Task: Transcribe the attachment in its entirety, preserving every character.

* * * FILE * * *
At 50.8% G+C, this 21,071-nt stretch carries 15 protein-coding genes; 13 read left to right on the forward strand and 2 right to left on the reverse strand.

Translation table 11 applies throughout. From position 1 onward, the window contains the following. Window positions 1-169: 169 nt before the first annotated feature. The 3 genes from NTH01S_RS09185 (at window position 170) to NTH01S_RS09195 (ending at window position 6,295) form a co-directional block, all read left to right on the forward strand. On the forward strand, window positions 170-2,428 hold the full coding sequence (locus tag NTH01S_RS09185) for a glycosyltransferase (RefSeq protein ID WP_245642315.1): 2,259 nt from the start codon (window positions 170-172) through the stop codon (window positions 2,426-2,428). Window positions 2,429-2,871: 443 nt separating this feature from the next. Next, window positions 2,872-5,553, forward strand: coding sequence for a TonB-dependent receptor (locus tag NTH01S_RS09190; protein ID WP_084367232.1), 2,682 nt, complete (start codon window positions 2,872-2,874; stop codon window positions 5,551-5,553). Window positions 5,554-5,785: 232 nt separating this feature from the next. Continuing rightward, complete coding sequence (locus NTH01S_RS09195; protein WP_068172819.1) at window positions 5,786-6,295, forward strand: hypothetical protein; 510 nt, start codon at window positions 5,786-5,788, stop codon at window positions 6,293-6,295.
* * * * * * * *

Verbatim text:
At 50.8% G+C, this 21,071-nt stretch carries 15 protein-coding genes; 13 read left to right on the forward strand and 2 right to left on the reverse strand.

Translation table 11 applies throughout. From position 1 onward, the window contains the following. Window positions 1-169: 169 nt before the first annotated feature. The 3 genes from NTH01S_RS09185 (at window position 170) to NTH01S_RS09195 (ending at window position 6,295) form a co-directional block, all read left to right on the forward strand. On the forward strand, window positions 170-2,428 hold the full coding sequence (locus tag NTH01S_RS09185) for a glycosyltransferase (RefSeq protein ID WP_245642315.1): 2,259 nt from the start codon (window positions 170-172) through the stop codon (window positions 2,426-2,428). Window positions 2,429-2,871: 443 nt separating this feature from the next. Next, window positions 2,872-5,553, forward strand: coding sequence for a TonB-dependent receptor (locus tag NTH01S_RS09190; protein ID WP_084367232.1), 2,682 nt, complete (start codon window positions 2,872-2,874; stop codon window positions 5,551-5,553). Window positions 5,554-5,785: 232 nt separating this feature from the next. Continuing rightward, complete coding sequence (locus NTH01S_RS09195; protein WP_068172819.1) at window positions 5,786-6,295, forward strand: hypothetical protein; 510 nt, start codon at window positions 5,786-5,788, stop codon at window positions 6,293-6,295.